I’m not counting calories because I’m neurotic enough about tracking and details already. I don’t snack much in the evenings anymore, and I try to stick to things like frosted shredded wheats rather than cookies. I cook whole-food veggie-laden dishes using my trained-from-toddlerhood healthy cooking skills as often as I have the energy and ingredients. I eat much lighter, but more often, which also keeps my blood sugar more stable.
It’s more work keeping on top of tracking my physical activity, reminding myself to get outside and move around, and preparing healthy meals. I just have to care enough about myself to put a priority on doing these simple things that so dramatically improve my quality of living.
I haven’t been keeping on top of blogging lately – getting up to speed on the new job plus recent travel are my main excuses. After traveling I always have tons of catch-up to do, reimbursement forms to file, follow-up emails to send, and all manner of busywork to attend to.
This time, it also includes car repair. I had to take a cab home from the airport because the car wouldn’t start. Monday I had to cancel my therapy appointment and Mr. Chickadee called in sick – we were just so exhausted – so we took a nice nap. Then we walked 6 miles round-trip to an auto parts store to try the relatively cheap fix of a tuneup. If it weren’t for the Internet, we wouldn’t have known that the problem might be spark plugs and/or wires.
Well, it wasn’t, but the spark plugs showed that they were overdue for a change anyway. And we got quality time together, good exercise, and an ice cream cone on the way back home. But the car still didn’t start.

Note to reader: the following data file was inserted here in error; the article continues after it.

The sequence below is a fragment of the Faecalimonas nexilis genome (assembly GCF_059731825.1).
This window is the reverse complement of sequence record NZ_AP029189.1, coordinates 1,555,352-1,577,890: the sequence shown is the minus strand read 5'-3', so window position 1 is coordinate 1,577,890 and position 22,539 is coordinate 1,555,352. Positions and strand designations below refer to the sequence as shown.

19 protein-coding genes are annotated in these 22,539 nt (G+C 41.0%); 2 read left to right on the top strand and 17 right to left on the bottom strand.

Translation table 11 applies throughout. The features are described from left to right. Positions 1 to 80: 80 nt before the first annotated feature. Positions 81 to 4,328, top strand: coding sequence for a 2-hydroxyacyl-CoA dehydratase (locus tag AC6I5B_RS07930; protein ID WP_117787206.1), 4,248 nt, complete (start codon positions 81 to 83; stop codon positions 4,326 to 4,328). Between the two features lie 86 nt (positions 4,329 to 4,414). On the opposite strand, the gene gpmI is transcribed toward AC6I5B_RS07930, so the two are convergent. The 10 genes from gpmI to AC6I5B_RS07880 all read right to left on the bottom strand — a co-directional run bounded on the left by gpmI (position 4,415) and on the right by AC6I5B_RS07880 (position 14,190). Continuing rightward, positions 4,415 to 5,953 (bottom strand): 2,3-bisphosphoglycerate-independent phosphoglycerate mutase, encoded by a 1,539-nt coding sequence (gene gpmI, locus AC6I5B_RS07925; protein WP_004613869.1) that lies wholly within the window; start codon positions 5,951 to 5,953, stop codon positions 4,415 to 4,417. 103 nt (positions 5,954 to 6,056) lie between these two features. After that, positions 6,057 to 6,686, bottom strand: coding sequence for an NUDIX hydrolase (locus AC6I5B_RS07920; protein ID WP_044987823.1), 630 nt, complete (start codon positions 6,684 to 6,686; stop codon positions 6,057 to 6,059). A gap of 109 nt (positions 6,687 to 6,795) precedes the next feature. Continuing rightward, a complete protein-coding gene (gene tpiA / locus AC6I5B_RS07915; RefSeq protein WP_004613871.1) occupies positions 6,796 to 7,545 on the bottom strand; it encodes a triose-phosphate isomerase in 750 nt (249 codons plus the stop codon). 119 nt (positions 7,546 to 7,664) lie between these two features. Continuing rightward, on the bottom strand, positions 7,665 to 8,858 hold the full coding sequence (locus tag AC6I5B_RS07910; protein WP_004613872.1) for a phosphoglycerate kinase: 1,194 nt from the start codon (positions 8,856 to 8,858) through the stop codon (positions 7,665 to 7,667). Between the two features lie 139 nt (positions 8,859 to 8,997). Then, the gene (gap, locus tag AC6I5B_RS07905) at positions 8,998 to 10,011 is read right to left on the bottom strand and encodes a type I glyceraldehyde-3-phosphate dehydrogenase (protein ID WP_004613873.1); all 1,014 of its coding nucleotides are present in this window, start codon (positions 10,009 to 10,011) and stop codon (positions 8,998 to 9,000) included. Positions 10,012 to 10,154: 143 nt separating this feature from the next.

So Wednesday morning, the tow truck took my beloved CR-V to the shop. It might not be fixed for a couple of days, complicating my arrangements for a follow-up gynecology appointment on Thursday.
I’m having a pelvic ultrasound to further investigate the possibility of PCOS. I don’t have high hopes for resolution and I’m less than impressed with the gynecologist, but at least I’ll have tried all the conventional medicine avenues readily available to me. My PCOS-related searches have also turned up a potential deficiency in inositol. It can supposedly cause myriad symptoms – and just about every pesky issue I deal with is on the list. It might help and wouldn’t hurt (natural hormone) so I’m going to give it a shot.
All that aside, I’ve been relatively stable since adding in the sertraline (Zoloft). There was a tinge of hypomania during the last round of travel, but nothing near what I used to experience, so it wasn’t all that bad. Aside from the not sleeping thing that made me so darn exhausted. On the plus side, I only gained a couple pounds back (some of which may be purely hormonal) and that is great after a week of eating only restaurant food. I tried really hard to make smart eating choices, and it seems to have helped a bit.
Unfortunately, the increase in lamotrigine (Lamictal) seems to have worsened one of the most irritating side effects – aphasia. I’m having a really hard time remembering names and finding the right words in spoken conversation, which is enormously frustrating for someone who is otherwise quite articulate. Next time I go to the psych, I’m going to ask about going down to 175mg instead of 200mg – we’ll see if that flies. My fingers are crossed that eventually I can also decrease the bupropion (Wellbutrin) dosage but I’m not counting on that happening any time soon. One thing at a time…
I’m losing it.
Not mentally – I’m already certifiable. But I’m fed up with being fat, so I’m doing something about it – and finally losing weight after years of gaining.
I use a Withings scale for a daily weigh-in, which wirelessly uploads to a website and then automagically populates my weight log on Fitbit. Recently Fitbit gave me two congratulatory badges – one for 25 lbs all-time weight loss (since a miserable lifetime high in August of 2011), and one for 15 lbs lost since I set a goal in October 2011. I’m back to where I was in March 2011, so I’ve basically lost the dissertation weight. Hurray! Now I “just” have the rest of the grad school pounds to eliminate…
My current weight goal is 200 lbs, just above the line between “overweight” and “obese.” It was too ambitious a goal when I set it, but I couldn’t make myself compromise either. Current predictions suggest that could happen by September, which would be beyond awesome. I’ll set more moderate and achievable goals after that.